Wisconsin Historical Society

Property Record

2101-2111 N PROSPECT AVE

Architecture and History Inventory
2101-2111 N PROSPECT AVE | Property Record | Wisconsin Historical Society
Historic Name:Bertelson Building
Other Name:Cafe Brucke/Romin Ciucci/Bert's/Mystery One
Reference Number:29084
Location (Address):2101-2111 N PROSPECT AVE
Unincorporated Community:
Quarter Section:
Quarter/Quarter Section:
Year Built:1927
Survey Date:1986
Historic Use:retail building
Architectural Style:Mediterranean Revival
Structural System:
Wall Material:Terra Cotta
Architect:Martin Tullgren and Sons
Other Buildings On Site:0
Demolished Date:
National/State Register Listing Name: Bertelson Building
National Register Listing Date:
State Register Listing Date:1/17/1992 12:00:00 AM
National Register Multiple Property Name:
Additional Information:A 'site file' exists for this property. It contains additional information such as correspondence, newspaper clippings, or historical information. It is a public record and may be viewed in person at the Wisconsin Historical Society, Division of Historic Preservation-Public History.

Originally Bertelson's photographic studio, one of Milwaukee's largest.

Excellent example of Spanish influenced terra cotta commercial building of this date in nearly original condition. Ornate terra cotta decorative elements.

Complete architectural and historical significance description in Milwaukee Landmarks nomination.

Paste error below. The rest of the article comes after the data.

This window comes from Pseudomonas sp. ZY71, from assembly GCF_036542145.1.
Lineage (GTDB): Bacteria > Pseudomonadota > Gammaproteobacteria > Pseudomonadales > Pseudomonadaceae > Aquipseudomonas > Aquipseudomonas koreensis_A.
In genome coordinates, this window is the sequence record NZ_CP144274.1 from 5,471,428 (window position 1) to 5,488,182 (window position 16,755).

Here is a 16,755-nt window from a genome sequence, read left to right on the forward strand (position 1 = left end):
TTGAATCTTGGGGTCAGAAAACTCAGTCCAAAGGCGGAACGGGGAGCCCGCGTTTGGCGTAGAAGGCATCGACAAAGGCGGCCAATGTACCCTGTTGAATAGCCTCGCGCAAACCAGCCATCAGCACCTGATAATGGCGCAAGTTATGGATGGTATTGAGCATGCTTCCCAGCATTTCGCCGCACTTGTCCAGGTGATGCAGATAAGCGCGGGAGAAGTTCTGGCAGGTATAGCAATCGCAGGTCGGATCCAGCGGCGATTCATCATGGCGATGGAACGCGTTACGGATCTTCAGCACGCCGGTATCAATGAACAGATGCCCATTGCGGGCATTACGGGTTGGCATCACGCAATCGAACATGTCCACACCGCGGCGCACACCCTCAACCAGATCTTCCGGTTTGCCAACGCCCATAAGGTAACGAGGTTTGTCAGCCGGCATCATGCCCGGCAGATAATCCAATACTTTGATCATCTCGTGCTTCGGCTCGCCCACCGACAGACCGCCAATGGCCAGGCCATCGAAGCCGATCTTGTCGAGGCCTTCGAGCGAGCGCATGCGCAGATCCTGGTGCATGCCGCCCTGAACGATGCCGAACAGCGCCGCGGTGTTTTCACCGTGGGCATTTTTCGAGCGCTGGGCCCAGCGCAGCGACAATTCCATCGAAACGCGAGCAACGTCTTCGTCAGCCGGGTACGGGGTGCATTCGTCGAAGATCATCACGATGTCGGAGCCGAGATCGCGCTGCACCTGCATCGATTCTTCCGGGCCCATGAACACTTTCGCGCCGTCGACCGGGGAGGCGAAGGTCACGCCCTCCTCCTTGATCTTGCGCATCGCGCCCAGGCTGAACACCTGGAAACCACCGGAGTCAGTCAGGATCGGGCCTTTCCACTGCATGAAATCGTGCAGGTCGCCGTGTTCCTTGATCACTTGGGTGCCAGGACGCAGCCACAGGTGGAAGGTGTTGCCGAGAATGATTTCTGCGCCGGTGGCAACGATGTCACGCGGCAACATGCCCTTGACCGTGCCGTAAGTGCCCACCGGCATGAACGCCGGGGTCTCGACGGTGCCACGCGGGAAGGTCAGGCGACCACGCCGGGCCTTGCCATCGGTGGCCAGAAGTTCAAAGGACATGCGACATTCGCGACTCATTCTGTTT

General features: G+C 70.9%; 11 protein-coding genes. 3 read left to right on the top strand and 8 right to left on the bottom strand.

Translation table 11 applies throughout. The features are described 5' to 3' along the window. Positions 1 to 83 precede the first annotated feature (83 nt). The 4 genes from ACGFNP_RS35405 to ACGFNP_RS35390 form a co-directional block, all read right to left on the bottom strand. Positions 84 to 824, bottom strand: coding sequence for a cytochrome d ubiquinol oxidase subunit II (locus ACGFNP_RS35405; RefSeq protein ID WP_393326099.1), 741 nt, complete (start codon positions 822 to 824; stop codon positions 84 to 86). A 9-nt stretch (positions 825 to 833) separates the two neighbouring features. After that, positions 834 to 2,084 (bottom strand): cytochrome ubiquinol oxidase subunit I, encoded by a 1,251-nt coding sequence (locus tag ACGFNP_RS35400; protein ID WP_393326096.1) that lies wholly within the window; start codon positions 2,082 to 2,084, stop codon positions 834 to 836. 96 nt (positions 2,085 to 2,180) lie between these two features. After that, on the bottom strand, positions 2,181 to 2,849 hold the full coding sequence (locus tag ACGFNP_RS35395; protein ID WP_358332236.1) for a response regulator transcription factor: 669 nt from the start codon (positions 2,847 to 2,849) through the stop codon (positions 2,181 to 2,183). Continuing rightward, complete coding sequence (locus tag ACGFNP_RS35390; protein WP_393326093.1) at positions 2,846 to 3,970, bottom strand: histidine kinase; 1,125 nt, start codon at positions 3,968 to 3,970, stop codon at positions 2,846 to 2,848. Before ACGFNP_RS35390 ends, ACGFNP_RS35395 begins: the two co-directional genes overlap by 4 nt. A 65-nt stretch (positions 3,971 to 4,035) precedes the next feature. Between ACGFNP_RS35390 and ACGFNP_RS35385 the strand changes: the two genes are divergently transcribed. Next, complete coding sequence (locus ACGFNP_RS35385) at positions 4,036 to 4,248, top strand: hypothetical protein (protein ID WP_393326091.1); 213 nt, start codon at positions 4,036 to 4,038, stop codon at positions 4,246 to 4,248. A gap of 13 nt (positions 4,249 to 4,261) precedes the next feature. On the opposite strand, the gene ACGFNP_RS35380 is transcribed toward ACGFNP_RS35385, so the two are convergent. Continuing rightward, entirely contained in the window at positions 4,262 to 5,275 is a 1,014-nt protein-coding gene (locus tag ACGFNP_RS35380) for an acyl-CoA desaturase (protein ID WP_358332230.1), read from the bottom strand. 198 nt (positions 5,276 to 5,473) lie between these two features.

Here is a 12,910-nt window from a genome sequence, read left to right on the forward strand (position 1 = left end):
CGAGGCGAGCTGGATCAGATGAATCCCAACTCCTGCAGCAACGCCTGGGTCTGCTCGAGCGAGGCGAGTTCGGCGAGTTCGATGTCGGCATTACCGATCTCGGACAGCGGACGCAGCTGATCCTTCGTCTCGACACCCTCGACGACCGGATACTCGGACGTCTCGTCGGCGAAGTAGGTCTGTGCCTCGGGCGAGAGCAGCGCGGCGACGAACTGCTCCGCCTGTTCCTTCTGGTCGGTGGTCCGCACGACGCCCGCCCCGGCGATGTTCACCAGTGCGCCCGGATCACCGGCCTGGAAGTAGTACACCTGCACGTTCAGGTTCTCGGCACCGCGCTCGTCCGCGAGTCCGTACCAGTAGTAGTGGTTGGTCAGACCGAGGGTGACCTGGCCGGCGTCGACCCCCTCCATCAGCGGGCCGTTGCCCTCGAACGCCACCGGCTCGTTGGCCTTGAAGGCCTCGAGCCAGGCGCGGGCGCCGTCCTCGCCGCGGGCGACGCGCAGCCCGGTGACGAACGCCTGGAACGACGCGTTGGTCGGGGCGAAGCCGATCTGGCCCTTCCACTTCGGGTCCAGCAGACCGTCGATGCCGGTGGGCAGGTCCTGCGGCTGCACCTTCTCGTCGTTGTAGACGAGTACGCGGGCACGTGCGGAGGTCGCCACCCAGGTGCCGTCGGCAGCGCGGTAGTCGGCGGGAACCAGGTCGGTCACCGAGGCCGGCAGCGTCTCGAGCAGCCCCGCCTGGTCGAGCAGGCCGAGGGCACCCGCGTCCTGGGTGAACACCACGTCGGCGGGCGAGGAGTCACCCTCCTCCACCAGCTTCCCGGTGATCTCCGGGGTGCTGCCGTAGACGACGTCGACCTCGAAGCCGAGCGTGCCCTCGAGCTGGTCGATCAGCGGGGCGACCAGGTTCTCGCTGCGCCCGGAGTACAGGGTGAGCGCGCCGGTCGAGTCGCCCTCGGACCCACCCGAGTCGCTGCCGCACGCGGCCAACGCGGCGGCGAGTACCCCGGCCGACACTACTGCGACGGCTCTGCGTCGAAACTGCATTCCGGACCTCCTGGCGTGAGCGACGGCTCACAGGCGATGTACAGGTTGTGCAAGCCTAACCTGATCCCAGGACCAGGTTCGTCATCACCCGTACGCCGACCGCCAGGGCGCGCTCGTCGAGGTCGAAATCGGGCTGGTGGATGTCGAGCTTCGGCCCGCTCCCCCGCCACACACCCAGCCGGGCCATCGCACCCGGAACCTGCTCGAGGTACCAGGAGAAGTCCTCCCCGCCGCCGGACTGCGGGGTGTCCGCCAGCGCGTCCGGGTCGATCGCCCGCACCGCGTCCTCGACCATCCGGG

Milwaukee’s successful portrait photographer Helen Bertelson wanted an evocative building for her studio and home, so she hired Herbert Tullgren to create a Mediterranean Revival design decked out with terracotta ornament. Tullgren’s source for terracotta Spanish Colonial Revival components was American Terra Cotta & Ceramic Company. His design presents diamond-pattern colonettes flanking the elliptical arch store windows, walls covered with grotesque faces, squirrels, mythical beasts, and bowls of fruit giving the building a romantic appearance for Bertelson’s photography patrons. The second-story window bays clasp wrought-iron balconets, and shutters frame the windows capped by lintels adorned with foliage and putti motifs. Terra cotta medallions, wreaths, scrolls, plaques, and griffins stream across the frieze banding beneath its Spanish-tile pent roof tower. Picturesque massing, splendid detail, and handsome materials make the Bertelson Building one of the best-known commercial landmarks on Milwaukee’s busy upper east side. Many interior elements remain despite its conversion into apartments after Helen Bertelson died in 1954, and her children sold the building in 1956. The details include beamed ceilings, plaster walls textured to imitate adobe, and arches resting on rope-twist columns.

Bertelson’s home and studio draws ornamental parallels from the Watts Building at 717 N. Jefferson and the Tullgren Building at 5917 North Avenue, both designed by Herbert Tullgren, who had recently inherited his late father's architectural firm. The architect provided three storefronts and the studio on the first floor, and commercial space and office area on the second floor south half, with Bertelson’s apartment on its north side.
Bibliographic References:Date of construction: building permit. Perrin, Milwaukee Landmarks, p. 62. Tax Program. Buildings of Wisconsin manuscript. https://umedia.lib.umn.edu/node/67158?mode=basic Page 169 of Common Clay. https://www.amazon.com/Common-Clay-American-Corporation-1881-1966/dp/0974773808
Wisconsin Architecture and History Inventory, Division of Historic Preservation, Wisconsin Historical Society, Madison, Wisconsin

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